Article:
PROS Impressive print quality. Lower price and running costs than original Sprocket. Expressive colors. Sprocket App has lots of new functionality. Nascent augmented-reality aspects. CONS A few features (notably, multi-user connections and print queue) are under-developed. BOTTOM LINE HP’s Sprocket 2nd Edition portable photo printer costs less than the original and stands out with its unique design and quirky AR angle. But most impressive is the improved print quality. Get Dieter and Helmut out of your head: You’re thinking of the wrong Sprockets. The HP Sprocket 2nd Edition ($129.99), a pocket-size portable snapshot printer, is the company’s third by that name, replacing the popular original Sprocket reviewed in December 2016. Since then, we’ve tested similar models from Canon, Kodak, and Lifeprint, but we didn’t find one worthy of our Editors’ Choice nod until the HP Sprocket Plus came along in mid-2018. The Sprocket 2nd Edition’s beefed-up feature list, funky augmented-reality angle, and impressive output-quality overhaul represent big steps forward for this fun device. Our new Editors’ Choice, the HP Sprocket 2nd Edition ends its sibling’s short reign as PCMag’s top portable photo printer. Read the entire review at PCMag    Read More →

Epson’s Wide-Format Laser AIO Alternative – WorkForce Pro WF-C8690 A3 Color MFP

Epson’s Wide-Format Laser AIO Alternative – WorkForce Pro WF-C8690 A3 Color MFP

PROS Excellent print quality. Prints super-tabloid pages. Supports Wi-Fi Direct and NFC. Emulates PostScript and PCL printers. Supports massive high-volume ink cartridges. High duty cycle. Competitive price. CONS Expansion accessories costly. No multipurpose tray or slot. Meager out-of-box paper capacity. Borderless photos and pages unsupported. BOTTOM LINE The Epson WorkForce Pro WF-C8690 is a high-volume wide-format inkjet all-in-one that prints quickly and accurately for medium- to large-size offices and workgroups. The Epson WorkForce Pro WF-C8690 ($1499.99) is a high-volume wide-format all-in-one (AIO) designed for midrange to heavy use in medium- to large-size offices and workgroups. It’s fast, highly expandable, and supports super-high-capacity ink cartridges. Add to those perks its reasonable purchase price and competitive running costs, and it’s easy to crown it our Editors’ Choice for high-end wide-format printers. Read the entire review at PCMag  Read More →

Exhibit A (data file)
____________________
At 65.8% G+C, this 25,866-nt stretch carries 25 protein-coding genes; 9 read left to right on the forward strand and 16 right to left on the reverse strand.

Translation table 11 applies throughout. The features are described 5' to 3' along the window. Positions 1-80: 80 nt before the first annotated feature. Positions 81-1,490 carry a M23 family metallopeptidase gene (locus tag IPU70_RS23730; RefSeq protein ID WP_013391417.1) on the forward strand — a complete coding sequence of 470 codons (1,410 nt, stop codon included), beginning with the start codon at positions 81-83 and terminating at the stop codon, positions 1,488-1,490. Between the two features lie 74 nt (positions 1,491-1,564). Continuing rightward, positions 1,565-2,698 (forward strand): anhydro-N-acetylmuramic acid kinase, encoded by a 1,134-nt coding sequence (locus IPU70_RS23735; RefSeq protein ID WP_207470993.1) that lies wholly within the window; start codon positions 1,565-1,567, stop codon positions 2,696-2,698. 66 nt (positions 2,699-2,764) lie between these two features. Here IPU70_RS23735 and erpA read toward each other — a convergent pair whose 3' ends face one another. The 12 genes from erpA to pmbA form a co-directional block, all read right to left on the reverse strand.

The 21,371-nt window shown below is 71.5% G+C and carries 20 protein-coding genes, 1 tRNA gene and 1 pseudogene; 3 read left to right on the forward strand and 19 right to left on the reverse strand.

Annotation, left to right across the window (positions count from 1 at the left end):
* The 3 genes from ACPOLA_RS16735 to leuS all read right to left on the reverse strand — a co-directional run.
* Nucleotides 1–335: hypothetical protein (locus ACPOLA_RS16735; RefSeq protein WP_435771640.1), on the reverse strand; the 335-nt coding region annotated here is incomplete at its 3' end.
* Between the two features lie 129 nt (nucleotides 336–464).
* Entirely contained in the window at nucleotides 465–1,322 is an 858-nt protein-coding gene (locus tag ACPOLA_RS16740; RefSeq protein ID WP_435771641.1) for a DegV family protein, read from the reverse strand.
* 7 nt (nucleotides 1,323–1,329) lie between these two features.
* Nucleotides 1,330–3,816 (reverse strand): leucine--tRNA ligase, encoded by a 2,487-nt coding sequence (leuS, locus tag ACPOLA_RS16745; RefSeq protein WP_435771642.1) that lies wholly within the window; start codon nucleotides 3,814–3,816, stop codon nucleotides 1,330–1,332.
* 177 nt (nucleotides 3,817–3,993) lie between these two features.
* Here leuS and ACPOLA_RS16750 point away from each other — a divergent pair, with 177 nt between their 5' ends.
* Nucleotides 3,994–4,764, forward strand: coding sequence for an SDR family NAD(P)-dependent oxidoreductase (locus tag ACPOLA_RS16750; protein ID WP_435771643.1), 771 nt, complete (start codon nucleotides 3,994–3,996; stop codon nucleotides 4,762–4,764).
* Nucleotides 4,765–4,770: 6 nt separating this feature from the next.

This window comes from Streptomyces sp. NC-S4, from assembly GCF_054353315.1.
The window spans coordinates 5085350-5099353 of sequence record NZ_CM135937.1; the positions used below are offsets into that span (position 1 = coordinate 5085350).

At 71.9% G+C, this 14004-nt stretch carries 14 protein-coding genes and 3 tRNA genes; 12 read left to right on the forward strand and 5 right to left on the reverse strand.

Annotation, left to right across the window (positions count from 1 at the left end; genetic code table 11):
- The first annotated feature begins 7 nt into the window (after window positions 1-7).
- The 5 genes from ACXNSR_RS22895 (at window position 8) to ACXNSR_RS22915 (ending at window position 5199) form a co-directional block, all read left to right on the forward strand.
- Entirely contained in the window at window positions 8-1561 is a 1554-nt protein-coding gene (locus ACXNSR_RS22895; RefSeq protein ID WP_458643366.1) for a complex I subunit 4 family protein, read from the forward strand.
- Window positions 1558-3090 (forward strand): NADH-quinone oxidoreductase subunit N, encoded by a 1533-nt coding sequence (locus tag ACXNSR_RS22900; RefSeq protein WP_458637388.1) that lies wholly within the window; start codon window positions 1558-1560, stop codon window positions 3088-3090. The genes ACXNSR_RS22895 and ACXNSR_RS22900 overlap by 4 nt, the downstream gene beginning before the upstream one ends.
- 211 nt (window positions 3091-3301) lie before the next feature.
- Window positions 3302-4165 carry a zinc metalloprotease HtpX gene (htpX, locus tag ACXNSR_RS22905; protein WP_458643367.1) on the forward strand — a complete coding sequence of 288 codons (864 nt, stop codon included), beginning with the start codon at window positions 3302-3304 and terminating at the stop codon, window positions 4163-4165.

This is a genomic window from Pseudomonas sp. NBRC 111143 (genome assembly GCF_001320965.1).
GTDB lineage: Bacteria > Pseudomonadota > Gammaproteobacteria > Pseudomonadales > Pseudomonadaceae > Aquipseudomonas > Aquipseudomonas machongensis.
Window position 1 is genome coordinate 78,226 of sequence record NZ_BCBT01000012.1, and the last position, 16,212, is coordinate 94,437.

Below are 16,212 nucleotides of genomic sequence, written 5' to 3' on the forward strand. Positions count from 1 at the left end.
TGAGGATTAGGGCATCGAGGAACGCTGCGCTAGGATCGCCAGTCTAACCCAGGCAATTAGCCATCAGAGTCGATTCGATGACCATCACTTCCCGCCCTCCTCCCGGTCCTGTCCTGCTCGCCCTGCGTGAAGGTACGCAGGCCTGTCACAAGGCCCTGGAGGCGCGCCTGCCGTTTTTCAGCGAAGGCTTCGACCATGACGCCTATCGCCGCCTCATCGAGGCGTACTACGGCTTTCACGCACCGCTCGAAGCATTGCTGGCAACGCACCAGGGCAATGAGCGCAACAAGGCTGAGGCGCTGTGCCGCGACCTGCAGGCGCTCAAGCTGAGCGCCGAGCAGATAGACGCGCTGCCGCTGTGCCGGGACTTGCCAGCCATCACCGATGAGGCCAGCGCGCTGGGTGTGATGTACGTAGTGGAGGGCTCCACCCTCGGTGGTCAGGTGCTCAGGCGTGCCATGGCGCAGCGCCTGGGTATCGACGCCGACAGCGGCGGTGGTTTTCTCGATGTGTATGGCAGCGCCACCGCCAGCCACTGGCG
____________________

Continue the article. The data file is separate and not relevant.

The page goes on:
Epson’s Bulk Super-Tabloid WorkForce Pro WF-C8190 A3 Color Printer With PCL/PostScript

Epson’s Bulk Super-Tabloid WorkForce Pro WF-C8190 A3 Color Printer With PCL/PostScript

PROS Excellent print quality. Competitive price. Supports Wi-Fi Direct. Prints super-tabloid pages. High duty cycle. CONS No multipurpose tray or slot. Out-of-box paper capacity doesn’t match high duty cycle. No flash memory device support. BOTTOM LINE The high-volume Epson WorkForce Pro WF-C8190 is a competitively priced wide-format printer that’s fast and prints excellent-looking documents up to super-tabloid size. The Epson WorkForce Pro WF-C8190 ($799.99) is a wide-format printer that can support up to super-tabloid (13-by-19-inch) media. It’s an update to the WorkForce Pro WF-8090, but boasts an all-new classier design, a friendlier control panel, and much-improved print quality. It also has a reasonable price, low running costs, and high duty cycle, making it our top choice for midrange wide-format printers. Read the entire review at PCMag  Read More →